The image 2 sample was inspired by one of my architectural photographs.  It consists of three parallel lines of chain stitch in tints and shades of one hue, with seeding.  I was trying to make it look sculptural.



The sample in image 3 was an absolute pain to stitch.  It’s shadow embroidery in silk and rayon threads on random-dyed chiffon.  The thing which made it problematic was the chiffon is so fine that I couldn’t see the threads.  Once I hooped it, put it in a floor frame and began stitching two-handed under a maggy lamp, though, it all came together.  I think it looks like invertebrate fossils.



I really had to make a spiral galaxy sample.  I began the image 4 sample by Vliesofixing chopped chiffon to a dyed cotton shirting background.  The stitching is random cross-stitch in strongly contrasting threads.



The image 5 sample really was an indulgence.  The background was made by weaving strips of dyed and monoprinted silks together.  I fixed the strips in place to a cotton background by tacking around the edges and also tacking the intersection points.  It’s really a sampler rather than an integrated design, and I wanted to make it quite sparkly.  The top left-hand spirals are damascene circles with some or nué couching for colour.  The top right is an attempt at a stylised acanthus spiral, with couched gimp, detached chain and fly stitches.  At the lower left is a spiral with seeding stitches in lime green silk and another with couched purls (silver and violet) and in the lower right corner is one of the wrought iron images in couched pink twist.



I think the image 6 sample is probably the most successful.  It’s an attempt at representing a spiral staircase with the step treads suggested with bullion stitch in violet, the edges of the stair treads in lime stem stitch, and some lime running stitch in a matching but heavier silk thread for elements of the balustrades.  The aspects of this that I like are the sense of movement (I think this comes from the eccentric composition and the choice of limited stitch and colour palettes) and the sense of being drawn into a vortex.



Machine stitching in spirals

I’m not new to free motion machine embroidery but have a new machine, so did need to get used to the settings, and particularly needed to work out how (and how much) to alter the bobbin case tension for cable stitch.  I backed each of these samples with a tear-away stabiliser.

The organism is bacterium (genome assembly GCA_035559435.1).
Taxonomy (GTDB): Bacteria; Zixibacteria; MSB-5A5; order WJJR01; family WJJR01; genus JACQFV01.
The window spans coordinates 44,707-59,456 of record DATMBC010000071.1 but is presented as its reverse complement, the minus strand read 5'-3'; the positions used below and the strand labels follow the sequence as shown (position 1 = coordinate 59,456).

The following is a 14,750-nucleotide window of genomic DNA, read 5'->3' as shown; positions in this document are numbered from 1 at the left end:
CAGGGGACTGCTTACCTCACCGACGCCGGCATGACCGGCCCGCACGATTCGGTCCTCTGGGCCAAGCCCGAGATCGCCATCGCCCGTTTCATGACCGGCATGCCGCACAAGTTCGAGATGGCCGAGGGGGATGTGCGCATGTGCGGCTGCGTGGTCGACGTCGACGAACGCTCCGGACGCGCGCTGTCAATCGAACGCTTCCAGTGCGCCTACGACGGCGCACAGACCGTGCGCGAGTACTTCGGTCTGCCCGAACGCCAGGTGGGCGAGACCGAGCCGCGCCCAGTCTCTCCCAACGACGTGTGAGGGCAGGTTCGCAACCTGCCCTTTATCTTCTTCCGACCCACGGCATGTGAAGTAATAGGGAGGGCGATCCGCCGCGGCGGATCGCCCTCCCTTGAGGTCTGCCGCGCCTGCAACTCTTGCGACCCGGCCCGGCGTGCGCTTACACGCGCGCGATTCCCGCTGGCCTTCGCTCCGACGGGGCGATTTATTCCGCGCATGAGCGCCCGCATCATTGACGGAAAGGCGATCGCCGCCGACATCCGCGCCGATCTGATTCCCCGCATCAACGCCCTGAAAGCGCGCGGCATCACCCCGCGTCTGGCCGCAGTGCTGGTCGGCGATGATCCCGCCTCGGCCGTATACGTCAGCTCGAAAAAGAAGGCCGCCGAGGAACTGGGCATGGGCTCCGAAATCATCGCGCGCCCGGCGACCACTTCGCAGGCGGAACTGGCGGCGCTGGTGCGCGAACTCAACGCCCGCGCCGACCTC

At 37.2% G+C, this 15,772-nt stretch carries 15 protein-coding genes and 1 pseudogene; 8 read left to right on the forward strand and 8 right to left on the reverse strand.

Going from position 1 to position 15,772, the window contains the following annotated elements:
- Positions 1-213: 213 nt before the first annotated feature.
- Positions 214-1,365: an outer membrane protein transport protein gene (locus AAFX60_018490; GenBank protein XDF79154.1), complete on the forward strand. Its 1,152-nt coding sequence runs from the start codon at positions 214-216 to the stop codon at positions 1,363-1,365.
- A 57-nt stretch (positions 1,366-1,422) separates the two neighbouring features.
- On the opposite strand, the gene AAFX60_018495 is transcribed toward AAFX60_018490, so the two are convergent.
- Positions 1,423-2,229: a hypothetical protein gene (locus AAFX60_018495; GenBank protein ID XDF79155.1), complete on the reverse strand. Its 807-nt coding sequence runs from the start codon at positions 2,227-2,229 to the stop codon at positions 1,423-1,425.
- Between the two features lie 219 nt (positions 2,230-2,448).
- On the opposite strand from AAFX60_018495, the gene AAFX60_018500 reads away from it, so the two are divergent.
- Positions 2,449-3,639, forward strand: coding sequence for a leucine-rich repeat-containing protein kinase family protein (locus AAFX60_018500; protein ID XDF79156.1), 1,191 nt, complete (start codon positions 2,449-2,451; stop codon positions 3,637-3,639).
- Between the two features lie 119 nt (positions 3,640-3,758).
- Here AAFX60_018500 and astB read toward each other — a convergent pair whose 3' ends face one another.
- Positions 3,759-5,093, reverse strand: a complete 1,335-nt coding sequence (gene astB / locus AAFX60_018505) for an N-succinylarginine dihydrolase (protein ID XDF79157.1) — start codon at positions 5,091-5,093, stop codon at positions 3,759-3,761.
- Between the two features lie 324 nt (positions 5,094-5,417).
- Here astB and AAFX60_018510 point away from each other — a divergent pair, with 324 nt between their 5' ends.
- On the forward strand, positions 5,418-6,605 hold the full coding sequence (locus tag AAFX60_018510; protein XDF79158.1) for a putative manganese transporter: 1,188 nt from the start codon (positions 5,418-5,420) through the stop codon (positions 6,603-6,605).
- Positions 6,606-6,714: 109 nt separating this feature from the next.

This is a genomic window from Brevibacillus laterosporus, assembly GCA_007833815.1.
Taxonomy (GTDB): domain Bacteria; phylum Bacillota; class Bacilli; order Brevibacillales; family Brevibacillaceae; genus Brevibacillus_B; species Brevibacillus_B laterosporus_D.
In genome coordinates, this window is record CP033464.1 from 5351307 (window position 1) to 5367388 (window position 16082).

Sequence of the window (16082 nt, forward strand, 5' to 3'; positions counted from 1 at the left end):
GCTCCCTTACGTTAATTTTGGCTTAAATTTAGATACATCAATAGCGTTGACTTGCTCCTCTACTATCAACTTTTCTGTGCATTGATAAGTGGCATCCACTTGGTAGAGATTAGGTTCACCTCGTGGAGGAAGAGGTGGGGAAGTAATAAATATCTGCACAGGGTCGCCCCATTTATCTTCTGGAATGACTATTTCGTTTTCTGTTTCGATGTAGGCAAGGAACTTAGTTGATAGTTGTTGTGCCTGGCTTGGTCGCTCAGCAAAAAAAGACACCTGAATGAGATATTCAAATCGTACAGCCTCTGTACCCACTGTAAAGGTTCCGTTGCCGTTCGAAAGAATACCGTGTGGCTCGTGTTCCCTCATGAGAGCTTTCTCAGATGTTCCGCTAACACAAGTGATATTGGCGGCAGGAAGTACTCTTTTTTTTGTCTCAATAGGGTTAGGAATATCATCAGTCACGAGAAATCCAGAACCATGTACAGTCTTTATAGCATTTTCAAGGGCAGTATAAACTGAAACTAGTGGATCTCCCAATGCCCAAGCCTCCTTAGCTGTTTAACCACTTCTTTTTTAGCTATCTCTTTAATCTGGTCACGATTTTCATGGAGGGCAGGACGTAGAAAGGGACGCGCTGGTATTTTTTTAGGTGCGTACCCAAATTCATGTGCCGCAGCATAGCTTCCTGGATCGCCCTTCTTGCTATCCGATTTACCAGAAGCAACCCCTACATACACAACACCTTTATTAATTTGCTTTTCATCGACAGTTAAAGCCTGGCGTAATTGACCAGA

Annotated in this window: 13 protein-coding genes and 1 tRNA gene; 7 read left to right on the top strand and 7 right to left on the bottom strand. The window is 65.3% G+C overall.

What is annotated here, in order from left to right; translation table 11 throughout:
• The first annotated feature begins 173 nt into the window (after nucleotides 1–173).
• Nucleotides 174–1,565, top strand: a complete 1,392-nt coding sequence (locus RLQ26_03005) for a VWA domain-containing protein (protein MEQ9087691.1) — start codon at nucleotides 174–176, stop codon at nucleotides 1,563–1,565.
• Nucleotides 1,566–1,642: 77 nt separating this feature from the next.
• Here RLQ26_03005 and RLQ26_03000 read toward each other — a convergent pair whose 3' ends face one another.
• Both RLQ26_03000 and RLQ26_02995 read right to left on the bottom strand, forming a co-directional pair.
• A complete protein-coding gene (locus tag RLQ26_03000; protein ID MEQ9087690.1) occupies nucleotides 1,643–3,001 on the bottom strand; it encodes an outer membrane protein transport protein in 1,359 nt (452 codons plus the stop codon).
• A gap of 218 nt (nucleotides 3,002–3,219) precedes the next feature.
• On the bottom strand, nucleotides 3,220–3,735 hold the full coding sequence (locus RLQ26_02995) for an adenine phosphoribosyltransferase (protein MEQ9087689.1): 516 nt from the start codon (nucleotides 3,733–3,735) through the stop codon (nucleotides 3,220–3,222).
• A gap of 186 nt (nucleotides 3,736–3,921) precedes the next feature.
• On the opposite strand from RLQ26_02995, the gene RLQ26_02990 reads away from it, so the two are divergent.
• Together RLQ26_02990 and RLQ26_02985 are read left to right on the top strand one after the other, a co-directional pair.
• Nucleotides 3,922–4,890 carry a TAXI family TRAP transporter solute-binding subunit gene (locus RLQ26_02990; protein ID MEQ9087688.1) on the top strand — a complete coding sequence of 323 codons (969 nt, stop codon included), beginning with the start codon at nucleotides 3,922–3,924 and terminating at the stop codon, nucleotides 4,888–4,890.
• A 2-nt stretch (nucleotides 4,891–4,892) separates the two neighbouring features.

The sample in image 7 is a large and continuous spiral in cable stitch, beginning at the centre each time with a different colour and a different weight of thread.  Most of the heavier threads are pearl cotton.



The image 8 sample consists of a lot of overlapping lines of spirals like the telephone curly cord, stitched on a monoprinted fabric with a similarly curly design.  The lines of spirals are in cable stitch, worked in analogous colours, including some variegated threads, at varying angles to each other.



The next sample, image 9, consists of a variety of small overlapping spirals in a variety of threads, including a thick fluffy single-ply thread, a boucle and various variegated threads, in cable stitch and whip stitch.  I particularly like the effect of the whip stitch in variegated pearl cotton.



Image 10 shows a technique I haven’t tried before.  The inner part of the design is made of three spiralling shapes (out of the six which would have formed a circle) worked in thread painting using tints and shades of violet (the threads are a redder hue of violet in reality).  The surrounding circle is in granite stitch, emphasising the tiny circles created by the stitch.  The lightest tint of violet in the middle of the spiralling shapes is a metallic machine thread but the glitter doesn’t really show on the photograph.



Module 3 Chapter 3

Fabrics and threads

Colour scheme